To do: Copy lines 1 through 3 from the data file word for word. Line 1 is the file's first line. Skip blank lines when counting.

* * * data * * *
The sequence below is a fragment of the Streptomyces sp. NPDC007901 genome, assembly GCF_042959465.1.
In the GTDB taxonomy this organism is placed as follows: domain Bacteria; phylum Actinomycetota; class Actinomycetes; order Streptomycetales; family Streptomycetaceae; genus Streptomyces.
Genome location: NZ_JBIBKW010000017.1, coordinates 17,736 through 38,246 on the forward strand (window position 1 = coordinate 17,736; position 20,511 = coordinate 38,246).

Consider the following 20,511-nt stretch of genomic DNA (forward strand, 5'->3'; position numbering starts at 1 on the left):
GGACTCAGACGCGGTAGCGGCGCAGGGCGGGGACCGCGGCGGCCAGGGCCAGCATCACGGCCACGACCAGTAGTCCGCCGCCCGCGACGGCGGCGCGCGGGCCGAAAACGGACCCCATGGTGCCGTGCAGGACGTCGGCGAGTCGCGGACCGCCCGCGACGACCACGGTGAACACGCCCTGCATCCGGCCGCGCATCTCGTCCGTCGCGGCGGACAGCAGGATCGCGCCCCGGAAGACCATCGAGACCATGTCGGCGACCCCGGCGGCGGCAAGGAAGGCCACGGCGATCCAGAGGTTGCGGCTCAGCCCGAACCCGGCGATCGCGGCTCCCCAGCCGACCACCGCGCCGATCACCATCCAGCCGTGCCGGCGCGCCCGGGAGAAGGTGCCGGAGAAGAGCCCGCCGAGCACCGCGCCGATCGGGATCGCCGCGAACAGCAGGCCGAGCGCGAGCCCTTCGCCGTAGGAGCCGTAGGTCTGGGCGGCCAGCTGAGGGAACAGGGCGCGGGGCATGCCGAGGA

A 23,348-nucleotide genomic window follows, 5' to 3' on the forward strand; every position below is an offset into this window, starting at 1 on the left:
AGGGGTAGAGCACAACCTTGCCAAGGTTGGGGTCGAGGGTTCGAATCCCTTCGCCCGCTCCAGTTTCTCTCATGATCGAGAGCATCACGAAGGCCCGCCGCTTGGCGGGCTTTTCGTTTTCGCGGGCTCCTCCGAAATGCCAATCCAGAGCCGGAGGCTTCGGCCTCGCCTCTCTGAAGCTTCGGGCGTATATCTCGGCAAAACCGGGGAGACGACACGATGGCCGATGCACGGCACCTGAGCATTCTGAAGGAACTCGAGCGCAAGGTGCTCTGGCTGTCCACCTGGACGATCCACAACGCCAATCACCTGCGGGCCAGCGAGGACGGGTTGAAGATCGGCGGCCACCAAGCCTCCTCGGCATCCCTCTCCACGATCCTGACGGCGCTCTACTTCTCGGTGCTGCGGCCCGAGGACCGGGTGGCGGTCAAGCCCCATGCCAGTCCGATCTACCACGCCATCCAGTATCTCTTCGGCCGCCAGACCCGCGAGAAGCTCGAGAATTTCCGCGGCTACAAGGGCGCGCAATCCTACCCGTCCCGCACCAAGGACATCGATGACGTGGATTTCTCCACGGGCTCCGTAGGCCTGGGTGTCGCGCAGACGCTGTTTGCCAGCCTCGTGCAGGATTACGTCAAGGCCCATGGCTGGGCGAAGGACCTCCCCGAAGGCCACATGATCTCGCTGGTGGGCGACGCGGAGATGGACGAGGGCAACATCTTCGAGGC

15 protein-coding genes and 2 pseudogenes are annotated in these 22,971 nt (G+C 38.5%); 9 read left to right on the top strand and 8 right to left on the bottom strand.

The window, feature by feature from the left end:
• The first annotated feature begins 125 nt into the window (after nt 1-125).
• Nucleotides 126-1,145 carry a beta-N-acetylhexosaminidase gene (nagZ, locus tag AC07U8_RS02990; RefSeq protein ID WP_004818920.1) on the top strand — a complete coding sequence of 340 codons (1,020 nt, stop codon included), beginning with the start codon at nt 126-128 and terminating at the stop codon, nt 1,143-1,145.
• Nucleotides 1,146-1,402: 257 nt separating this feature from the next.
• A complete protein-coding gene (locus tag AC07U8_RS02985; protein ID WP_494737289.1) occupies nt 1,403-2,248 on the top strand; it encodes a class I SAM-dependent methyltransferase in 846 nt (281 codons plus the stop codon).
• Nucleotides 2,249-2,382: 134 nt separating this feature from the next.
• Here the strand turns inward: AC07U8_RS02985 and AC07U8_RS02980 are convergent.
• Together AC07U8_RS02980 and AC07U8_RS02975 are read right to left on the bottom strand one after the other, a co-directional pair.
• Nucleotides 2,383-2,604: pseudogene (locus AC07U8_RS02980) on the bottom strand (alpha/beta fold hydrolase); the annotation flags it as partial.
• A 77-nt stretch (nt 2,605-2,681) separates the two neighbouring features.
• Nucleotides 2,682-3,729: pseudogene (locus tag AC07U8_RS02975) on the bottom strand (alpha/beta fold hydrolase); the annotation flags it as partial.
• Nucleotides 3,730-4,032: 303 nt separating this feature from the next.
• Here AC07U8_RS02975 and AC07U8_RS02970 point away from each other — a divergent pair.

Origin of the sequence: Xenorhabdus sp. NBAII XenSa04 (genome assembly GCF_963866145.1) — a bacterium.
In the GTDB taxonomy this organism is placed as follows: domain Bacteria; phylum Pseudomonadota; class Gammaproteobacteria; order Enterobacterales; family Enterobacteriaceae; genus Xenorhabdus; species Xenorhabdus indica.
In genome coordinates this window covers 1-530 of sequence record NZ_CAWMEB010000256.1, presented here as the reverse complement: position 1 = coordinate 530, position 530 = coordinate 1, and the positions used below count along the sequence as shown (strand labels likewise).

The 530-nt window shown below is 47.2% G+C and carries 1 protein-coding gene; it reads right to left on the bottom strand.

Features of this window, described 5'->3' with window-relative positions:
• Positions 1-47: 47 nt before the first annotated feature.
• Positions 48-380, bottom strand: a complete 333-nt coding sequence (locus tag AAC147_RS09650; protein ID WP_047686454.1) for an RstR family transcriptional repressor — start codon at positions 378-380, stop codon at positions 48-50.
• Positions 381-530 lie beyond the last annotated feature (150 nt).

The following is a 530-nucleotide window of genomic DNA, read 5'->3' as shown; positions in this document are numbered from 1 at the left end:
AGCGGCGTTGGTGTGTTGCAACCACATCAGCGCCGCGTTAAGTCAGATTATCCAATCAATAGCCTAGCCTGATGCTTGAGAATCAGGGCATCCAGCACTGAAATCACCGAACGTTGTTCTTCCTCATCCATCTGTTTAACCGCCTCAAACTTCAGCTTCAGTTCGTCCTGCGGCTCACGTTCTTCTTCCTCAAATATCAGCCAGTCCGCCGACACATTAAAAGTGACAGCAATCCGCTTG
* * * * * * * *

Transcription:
The sequence below is a fragment of the Streptomyces sp. NPDC007901 genome, assembly GCF_042959465.1.
In the GTDB taxonomy this organism is placed as follows: domain Bacteria; phylum Actinomycetota; class Actinomycetes; order Streptomycetales; family Streptomycetaceae; genus Streptomyces.
Genome location: NZ_JBIBKW010000017.1, coordinates 17,736 through 38,246 on the forward strand (window position 1 = coordinate 17,736; position 20,511 = coordinate 38,246).